Heartbreak in Abbotsford: Rugby Provincials

Mr. Adam Gaffney
A tight scrum between the Saints and the Stags

To most students of St. George’s, May 25th was just another Wednesday. If anything, it was closer to exams and the summer break. However, to the 30 selected First XV players that boarded the bus in the morning, it was the beginning of the journey for one goal: the Provincial Championship. Everything they had practiced, all games they played, all blood and sweat put into training came down to this, and the coaches made sure everyone on the bus was fully aware of that.

After a long bus ride, the First XV arrived at Rotary Stadium, where the opening ceremony and team photos were taking place. All teams participating in the provincial tournament, scholarship winners, and the creation of a new division (Quad A) were announced. The teams competing for the AAAA title were Earl Marriot, Shawnigan Lake, Oak Bay, and St. George’s. Saints were to play Oak Bay, who they’ve beaten previously at UVic Stadium 25-22, on Thursday at 6pm, following Shawnigan and Earl Marriot’s match.

After a short practice and a rather relaxing night, the First XV was ready to go. In the cool, overcast weather, the second AAAA semifinal match kicked off. From kickoff, Saints was the stronger team. It wasn’t a close game like the previous one in the UVic Stadium Series. St. George’s put up their first points 13 minutes into the game when Will Sauder (12) saw the space on the blind side to find winger Chris Bonner (12) with a perfect 15 meter pass, which led to a 25 meter run that led to a try. For the next 10 minutes, Saints saw many opportunities in Oak Bay’s zone but couldn’t convert. That was until Captain and flanker Graham Hyslop (12) tackled Oak Bay’s number 8 off a scrum, which led to a knock-on, resulting in a scrum for Saints on the Barbarians’ 5-meter line. Saints won the scrum, and inside centre Keegan Matheson (12) ran a hard, bruising, crash ball to score the second try of the game. About 7 minutes later, Saints saw an overlap on their right side of the field, and outside centre Justin Foti (12) executed the 2 on 1 perfectly and dished the ball to Bonner, who stiff-armed and bounced his defender off to score his second try of the game.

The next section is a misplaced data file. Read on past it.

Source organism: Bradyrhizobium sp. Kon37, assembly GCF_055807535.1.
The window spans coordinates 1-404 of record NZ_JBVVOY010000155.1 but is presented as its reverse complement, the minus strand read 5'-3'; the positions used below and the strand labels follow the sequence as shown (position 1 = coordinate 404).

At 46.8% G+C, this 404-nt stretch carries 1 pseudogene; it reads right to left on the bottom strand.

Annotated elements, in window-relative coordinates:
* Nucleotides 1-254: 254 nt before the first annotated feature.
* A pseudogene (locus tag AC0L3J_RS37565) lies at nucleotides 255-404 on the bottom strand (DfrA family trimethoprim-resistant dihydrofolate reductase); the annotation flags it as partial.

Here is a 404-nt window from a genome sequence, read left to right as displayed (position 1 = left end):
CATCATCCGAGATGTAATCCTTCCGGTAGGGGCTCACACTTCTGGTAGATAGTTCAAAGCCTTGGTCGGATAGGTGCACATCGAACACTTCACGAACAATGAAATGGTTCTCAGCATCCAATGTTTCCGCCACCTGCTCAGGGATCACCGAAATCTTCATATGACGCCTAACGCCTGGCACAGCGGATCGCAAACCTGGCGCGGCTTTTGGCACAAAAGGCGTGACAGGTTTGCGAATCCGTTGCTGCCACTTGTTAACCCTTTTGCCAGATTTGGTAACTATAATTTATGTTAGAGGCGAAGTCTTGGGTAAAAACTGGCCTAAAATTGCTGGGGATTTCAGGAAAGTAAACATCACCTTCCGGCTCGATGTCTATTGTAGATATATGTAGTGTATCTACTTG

Mac Shepard (12) winning a lineout
Rick MacDonald
Mac Shepard (12) winning a line-out

Disappointed by their first half performance, Oak Bay was determined for the second half. 3 minutes into the half, after multiple phases, the Barbarian inside centre broke the line off a trail ball and touched it down in the corner, to make the score 15-5. 3 minutes after, Saints saw yet another opportunity when they saw themselves at Oak Bay’s 5-metre line. They executed their maul off the lineout flawlessly, and sneaky and slippery Owen Pitblado (12) caught the post defenders sleeping when he dove for a try off the ruck. With 15 minutes remaining in the game, Saints’ back line displayed their passing abilities, when the ball got whipped from one end to the other, resulting in Samuel Sirlin’s (10) first try for the First XV. That try basically wrapped up the game, and the scoreboard showed 25-5 when the final whistle blew. Saints, despite the blowout, didn’t have much to celebrate, since they haven’t reached their goal yet.

Chris Bonner casts his deadly stiff-arm on an Oak Bay defender
Rick MacDonald
Chris Bonner casts his deadly stiff-arm on an Oak Bay defender